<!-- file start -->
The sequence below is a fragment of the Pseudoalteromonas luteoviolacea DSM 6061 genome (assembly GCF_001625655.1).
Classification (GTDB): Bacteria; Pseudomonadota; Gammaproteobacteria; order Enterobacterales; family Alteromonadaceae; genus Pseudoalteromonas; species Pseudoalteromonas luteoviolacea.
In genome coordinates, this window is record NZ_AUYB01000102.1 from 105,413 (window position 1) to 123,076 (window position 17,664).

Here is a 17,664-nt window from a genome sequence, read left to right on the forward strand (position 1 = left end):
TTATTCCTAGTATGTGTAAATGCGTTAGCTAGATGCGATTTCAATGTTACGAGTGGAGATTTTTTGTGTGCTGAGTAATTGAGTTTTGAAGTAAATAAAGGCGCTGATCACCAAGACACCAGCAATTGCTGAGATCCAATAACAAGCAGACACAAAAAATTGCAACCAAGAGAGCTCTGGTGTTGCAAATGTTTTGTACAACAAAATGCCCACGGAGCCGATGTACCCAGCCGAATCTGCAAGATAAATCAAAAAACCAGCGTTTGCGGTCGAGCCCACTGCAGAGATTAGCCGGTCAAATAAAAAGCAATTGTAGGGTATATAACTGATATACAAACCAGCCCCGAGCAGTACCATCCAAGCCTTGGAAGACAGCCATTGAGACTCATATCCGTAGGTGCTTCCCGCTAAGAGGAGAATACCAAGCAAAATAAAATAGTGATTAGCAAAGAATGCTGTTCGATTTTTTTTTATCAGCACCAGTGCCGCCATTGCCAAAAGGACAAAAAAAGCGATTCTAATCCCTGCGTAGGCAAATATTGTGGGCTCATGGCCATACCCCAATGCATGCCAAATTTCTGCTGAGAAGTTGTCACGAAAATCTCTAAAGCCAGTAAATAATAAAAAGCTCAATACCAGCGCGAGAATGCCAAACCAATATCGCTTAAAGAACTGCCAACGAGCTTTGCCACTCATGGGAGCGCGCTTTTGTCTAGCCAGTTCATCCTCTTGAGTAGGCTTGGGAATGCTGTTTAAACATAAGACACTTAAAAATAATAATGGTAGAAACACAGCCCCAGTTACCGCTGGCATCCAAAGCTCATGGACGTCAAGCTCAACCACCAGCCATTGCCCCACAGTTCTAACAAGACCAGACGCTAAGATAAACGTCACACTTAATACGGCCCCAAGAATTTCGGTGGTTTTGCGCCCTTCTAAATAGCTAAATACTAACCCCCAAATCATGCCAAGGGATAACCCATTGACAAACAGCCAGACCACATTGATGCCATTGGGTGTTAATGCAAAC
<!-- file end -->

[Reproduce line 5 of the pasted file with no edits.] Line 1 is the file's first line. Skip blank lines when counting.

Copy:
TTATTCCTAGTATGTGTAAATGCGTTAGCTAGATGCGATTTCAATGTTACGAGTGGAGATTTTTTGTGTGCTGAGTAATTGAGTTTTGAAGTAAATAAAGGCGCTGATCACCAAGACACCAGCAATTGCTGAGATCCAATAACAAGCAGACACAAAAAATTGCAACCAAGAGAGCTCTGGTGTTGCAAATGTTTTGTACAACAAAATGCCCACGGAGCCGATGTACCCAGCCGAATCTGCAAGATAAATCAAAAAACCAGCGTTTGCGGTCGAGCCCACTGCAGAGATTAGCCGGTCAAATAAAAAGCAATTGTAGGGTATATAACTGATATACAAACCAGCCCCGAGCAGTACCATCCAAGCCTTGGAAGACAGCCATTGAGACTCATATCCGTAGGTGCTTCCCGCTAAGAGGAGAATACCAAGCAAAATAAAATAGTGATTAGCAAAGAATGCTGTTCGATTTTTTTTTATCAGCACCAGTGCCGCCATTGCCAAAAGGACAAAAAAAGCGATTCTAATCCCTGCGTAGGCAAATATTGTGGGCTCATGGCCATACCCCAATGCATGCCAAATTTCTGCTGAGAAGTTGTCACGAAAATCTCTAAAGCCAGTAAATAATAAAAAGCTCAATACCAGCGCGAGAATGCCAAACCAATATCGCTTAAAGAACTGCCAACGAGCTTTGCCACTCATGGGAGCGCGCTTTTGTCTAGCCAGTTCATCCTCTTGAGTAGGCTTGGGAATGCTGTTTAAACATAAGACACTTAAAAATAATAATGGTAGAAACACAGCCCCAGTTACCGCTGGCATCCAAAGCTCATGGACGTCAAGCTCAACCACCAGCCATTGCCCCACAGTTCTAACAAGACCAGACGCTAAGATAAACGTCACACTTAATACGGCCCCAAGAATTTCGGTGGTTTTGCGCCCTTCTAAATAGCTAAATACTAACCCCCAAATCATGCCAAGGGATAACCCATTGACAAACAGCCAGACCACATTGATGCCATTGGGTGTTAATGCAAAC